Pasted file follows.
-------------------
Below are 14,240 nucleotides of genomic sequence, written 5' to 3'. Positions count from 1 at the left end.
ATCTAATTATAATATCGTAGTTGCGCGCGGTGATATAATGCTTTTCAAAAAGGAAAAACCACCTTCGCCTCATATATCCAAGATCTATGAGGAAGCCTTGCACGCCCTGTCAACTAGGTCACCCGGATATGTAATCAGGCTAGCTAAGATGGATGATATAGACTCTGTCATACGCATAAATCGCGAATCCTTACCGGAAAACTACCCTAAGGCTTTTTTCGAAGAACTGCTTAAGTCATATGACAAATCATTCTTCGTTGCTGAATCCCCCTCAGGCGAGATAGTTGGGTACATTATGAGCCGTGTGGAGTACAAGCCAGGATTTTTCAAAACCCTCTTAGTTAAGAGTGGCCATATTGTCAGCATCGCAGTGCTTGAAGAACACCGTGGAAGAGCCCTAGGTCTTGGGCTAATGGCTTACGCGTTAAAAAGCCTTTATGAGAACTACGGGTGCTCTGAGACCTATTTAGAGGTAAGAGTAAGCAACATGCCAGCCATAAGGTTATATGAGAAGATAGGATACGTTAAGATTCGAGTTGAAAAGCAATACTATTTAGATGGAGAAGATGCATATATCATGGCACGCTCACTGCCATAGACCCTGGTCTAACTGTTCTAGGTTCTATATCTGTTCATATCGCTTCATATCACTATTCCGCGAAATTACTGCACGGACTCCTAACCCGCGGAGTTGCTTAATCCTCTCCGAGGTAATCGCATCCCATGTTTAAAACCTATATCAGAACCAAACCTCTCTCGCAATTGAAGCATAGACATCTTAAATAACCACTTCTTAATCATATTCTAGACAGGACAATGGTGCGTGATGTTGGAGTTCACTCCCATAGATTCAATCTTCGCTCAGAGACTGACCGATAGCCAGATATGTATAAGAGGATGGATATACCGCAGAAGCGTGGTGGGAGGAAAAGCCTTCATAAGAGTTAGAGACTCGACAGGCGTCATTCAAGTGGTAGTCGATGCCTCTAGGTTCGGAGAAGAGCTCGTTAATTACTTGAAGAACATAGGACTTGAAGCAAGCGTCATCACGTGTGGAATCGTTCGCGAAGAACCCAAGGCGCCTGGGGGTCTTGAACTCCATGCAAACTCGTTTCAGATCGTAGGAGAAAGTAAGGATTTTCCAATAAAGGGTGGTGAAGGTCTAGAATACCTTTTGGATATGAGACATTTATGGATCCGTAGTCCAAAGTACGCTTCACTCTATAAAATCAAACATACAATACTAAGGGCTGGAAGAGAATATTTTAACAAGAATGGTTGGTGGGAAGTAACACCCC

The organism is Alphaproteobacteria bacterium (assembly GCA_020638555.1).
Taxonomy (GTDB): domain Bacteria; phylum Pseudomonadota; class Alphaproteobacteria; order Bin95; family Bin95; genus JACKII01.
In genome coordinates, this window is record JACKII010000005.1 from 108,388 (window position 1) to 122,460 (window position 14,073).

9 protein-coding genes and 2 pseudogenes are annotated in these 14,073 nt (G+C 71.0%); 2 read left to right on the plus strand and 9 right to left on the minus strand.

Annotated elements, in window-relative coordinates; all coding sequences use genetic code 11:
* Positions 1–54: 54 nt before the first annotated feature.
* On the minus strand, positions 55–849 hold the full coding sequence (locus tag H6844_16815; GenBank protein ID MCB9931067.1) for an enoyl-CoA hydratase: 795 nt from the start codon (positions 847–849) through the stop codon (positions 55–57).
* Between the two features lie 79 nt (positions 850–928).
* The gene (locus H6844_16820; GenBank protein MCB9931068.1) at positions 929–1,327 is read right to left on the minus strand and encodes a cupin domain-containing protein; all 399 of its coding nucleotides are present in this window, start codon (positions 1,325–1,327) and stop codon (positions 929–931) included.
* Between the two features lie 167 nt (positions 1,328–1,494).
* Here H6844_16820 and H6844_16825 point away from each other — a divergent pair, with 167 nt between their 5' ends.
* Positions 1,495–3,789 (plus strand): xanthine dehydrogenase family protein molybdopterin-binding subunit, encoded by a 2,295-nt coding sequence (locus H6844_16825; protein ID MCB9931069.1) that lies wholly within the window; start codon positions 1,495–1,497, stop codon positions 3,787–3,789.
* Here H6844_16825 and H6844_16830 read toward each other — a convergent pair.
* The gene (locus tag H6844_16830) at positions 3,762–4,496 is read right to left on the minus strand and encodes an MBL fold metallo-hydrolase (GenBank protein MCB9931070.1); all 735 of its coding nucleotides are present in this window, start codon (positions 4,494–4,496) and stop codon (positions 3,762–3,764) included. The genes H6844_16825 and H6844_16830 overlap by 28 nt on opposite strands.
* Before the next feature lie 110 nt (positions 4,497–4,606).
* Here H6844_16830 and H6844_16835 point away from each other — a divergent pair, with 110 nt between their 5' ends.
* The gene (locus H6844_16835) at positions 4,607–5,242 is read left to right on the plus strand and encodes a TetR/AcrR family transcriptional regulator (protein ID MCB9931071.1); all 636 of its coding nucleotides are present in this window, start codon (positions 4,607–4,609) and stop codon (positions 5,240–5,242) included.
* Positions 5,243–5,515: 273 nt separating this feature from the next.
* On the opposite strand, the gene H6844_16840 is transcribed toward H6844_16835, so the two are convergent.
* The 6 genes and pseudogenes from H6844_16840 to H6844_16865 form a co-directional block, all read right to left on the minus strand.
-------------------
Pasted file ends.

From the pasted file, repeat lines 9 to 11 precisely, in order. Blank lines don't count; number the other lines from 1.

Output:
* On the minus strand, positions 55–849 hold the full coding sequence (locus tag H6844_16815; GenBank protein ID MCB9931067.1) for an enoyl-CoA hydratase: 795 nt from the start codon (positions 847–849) through the stop codon (positions 55–57).
* Between the two features lie 79 nt (positions 850–928).
* The gene (locus H6844_16820; GenBank protein MCB9931068.1) at positions 929–1,327 is read right to left on the minus strand and encodes a cupin domain-containing protein; all 399 of its coding nucleotides are present in this window, start codon (positions 1,325–1,327) and stop codon (positions 929–931) included.